"Did you get hurt by falling out of a tree?"
mW Comment: Everyone's situation is unique. Each disability is different and in fact, each person with the same disability or injury varies tremendously so it is best NOT to make assumptions.
I have a condition called “Osteogenesis Imperfecta” commonly known as “Brittle Bone Disease”. Because I am very petite in stature, I had a client ask me if I was a "midget".
In my late teens, I worked as an intern with seniors and one of my residents with dementia asked me my age. I told her I was 19 and she then said "You didn't grow very much did you?" Still makes me laugh when I think about it.
I was in a bar with a few girlfriends and met this guy. We started talking and somehow got on the subject of dating. I remember him saying to me. "Do you think people won't date you because you are crippled?"! That is and always has been, one of my least favorite words.
Someone that I had just met in college asked me, "So, how long have you been crippled?" I genuinely think he came from an extremely small town and had no idea what terminology to use. Me, coming from a big city like Atlanta, hearing this was crazy to me! (years later, he apologized.)
mW: No one likes labels and the words "crippled" and "handicapped” are definitely outdated. It's OK to be curious but it's important to be tactful and get to know the person first before you ask personal questions about their disability. Disability does not define a person and there are many facets to us just as anyone else.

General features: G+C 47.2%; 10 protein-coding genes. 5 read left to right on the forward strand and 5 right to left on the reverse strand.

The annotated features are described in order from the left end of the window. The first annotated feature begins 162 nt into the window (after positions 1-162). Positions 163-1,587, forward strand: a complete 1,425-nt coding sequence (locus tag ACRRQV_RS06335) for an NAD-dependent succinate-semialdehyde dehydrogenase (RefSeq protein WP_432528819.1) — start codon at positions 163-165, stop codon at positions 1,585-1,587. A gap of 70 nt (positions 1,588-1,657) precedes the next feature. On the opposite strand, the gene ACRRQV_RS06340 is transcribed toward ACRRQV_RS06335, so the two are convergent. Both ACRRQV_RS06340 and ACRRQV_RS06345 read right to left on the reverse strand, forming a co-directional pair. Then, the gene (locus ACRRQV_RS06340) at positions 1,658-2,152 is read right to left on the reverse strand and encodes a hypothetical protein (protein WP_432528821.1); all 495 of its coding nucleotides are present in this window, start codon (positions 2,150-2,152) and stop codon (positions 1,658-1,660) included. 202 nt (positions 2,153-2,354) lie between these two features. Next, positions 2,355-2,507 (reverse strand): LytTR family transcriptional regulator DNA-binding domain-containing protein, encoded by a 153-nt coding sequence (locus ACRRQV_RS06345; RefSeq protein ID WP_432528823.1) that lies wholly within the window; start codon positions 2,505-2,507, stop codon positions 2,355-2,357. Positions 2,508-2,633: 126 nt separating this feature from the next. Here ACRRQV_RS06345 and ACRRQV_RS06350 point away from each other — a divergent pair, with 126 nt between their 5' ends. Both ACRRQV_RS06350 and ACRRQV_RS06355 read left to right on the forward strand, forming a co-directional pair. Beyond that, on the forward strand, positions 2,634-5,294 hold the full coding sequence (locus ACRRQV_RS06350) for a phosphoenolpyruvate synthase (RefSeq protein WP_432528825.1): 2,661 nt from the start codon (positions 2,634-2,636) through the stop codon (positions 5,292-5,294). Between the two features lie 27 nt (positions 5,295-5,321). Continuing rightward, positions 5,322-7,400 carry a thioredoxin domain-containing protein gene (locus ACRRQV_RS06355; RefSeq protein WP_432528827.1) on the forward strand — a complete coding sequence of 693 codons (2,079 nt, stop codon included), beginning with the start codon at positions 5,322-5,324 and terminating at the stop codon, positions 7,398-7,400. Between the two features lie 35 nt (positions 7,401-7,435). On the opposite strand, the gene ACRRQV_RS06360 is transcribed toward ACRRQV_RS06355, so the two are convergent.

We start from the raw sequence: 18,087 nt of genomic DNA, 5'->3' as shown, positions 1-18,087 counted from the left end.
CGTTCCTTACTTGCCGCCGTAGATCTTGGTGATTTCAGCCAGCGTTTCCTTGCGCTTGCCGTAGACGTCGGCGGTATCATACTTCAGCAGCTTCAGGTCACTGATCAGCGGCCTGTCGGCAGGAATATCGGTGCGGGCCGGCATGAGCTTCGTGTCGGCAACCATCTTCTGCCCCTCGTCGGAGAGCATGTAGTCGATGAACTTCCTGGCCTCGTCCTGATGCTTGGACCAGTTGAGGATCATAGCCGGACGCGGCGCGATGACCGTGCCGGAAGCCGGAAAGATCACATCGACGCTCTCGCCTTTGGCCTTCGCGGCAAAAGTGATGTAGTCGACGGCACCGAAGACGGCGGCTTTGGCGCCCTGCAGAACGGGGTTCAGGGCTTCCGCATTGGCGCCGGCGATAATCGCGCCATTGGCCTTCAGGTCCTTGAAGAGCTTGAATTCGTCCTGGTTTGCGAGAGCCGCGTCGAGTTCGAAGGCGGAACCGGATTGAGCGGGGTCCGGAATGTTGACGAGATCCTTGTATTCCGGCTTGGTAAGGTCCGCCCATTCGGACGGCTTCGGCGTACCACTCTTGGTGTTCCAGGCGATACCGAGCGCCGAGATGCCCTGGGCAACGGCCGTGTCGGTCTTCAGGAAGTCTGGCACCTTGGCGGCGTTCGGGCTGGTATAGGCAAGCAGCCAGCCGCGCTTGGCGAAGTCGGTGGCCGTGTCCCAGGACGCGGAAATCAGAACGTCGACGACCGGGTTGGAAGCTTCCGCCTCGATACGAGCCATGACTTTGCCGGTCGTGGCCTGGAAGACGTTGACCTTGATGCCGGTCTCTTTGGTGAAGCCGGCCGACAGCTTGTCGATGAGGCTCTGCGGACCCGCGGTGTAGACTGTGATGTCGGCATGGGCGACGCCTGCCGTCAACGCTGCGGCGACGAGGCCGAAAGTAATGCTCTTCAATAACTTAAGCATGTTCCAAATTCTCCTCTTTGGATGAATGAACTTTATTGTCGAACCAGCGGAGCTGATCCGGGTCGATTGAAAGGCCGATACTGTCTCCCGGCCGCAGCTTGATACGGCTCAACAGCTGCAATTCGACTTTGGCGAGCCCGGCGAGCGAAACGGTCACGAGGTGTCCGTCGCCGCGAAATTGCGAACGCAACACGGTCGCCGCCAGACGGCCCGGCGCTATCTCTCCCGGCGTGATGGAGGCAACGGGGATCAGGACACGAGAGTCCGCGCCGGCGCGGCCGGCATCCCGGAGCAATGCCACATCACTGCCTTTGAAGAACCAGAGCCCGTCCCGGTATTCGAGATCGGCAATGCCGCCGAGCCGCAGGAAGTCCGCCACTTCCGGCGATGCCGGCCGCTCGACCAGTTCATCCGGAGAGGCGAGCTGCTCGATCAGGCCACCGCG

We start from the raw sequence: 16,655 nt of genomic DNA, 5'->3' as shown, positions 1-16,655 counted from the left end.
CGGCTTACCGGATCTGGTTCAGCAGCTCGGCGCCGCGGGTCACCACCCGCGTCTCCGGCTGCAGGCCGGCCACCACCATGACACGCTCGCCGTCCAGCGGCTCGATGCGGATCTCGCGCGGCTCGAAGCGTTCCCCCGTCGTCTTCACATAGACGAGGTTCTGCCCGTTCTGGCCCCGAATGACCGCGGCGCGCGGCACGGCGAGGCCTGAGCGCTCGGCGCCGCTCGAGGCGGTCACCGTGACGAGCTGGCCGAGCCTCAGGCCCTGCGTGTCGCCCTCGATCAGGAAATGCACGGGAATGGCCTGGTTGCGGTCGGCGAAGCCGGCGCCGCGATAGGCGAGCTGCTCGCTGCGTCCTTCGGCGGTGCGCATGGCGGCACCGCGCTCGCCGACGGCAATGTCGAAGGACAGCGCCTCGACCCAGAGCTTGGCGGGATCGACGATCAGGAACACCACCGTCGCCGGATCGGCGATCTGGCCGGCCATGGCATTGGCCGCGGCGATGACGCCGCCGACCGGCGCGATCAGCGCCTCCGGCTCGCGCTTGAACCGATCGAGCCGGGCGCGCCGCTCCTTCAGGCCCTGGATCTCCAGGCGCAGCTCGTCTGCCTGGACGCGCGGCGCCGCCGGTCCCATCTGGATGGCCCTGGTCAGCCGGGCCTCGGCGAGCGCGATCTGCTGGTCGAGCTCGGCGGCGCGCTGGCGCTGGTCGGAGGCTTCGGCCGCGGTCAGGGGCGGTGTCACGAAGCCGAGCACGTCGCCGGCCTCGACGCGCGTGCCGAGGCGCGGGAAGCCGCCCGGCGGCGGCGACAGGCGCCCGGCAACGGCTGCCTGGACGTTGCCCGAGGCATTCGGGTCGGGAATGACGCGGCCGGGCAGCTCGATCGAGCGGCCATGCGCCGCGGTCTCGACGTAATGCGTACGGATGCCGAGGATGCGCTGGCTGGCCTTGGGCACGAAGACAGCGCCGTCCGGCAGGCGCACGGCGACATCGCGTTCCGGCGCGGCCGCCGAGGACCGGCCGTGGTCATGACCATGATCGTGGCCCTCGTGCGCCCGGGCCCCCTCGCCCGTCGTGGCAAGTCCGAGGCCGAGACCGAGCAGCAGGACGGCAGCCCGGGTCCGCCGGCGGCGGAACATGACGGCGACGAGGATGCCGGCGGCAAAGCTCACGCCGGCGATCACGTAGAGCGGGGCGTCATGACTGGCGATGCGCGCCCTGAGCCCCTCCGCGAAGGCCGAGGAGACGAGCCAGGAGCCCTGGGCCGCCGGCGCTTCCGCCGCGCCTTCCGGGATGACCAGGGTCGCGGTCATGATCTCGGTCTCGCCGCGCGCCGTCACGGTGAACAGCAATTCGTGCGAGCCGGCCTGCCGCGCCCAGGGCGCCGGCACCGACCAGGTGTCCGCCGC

The hardest questions for me are the ones I used to get about my ability to mother. I would be out actually DOING the activity and I would have people ask me: "How on earth can you grocery shop with 7 kids and in a wheelchair?"
"Aren't you scared to drive like you do with your kids?"
mW: Questioning someone’s ability, can be hurtful. It is much more empowering to give an encouraging comment.
NOTE: In order for someone with a disability to get a license, they have a rigorous process to go through including an assessment, working with an instructor to find the suitable equipment needed and modifications made to the vehicle and a standard driving test. They are more than competent by the time they are on the road.
However, the worst by far was when I was asked if I thought God paralyzed me as a punishment for leaving the Church. Yes, a church "friend" said this.
mW Comment: Just as those not disabled, we all have very different beliefs, faiths and religions so it is best not to inflict yours on to others.
OK, this is actually what I am NOT asked. I always think it's strange when someone asks the people who are with me instead of me, if I need something like what I want to eat or if I can navigate my chair to a certain location.
mW Comment: Don't be afraid to talk to us directly. Even if we were unable to speak, chances are we have a way to communicate and know what our needs are better than anyone.
We would love for you to share the article with your experiences on Facebook with suggestions on how you would prefer to be approached. Together, we can shift the dialogue by educating others and create a world where we are all one.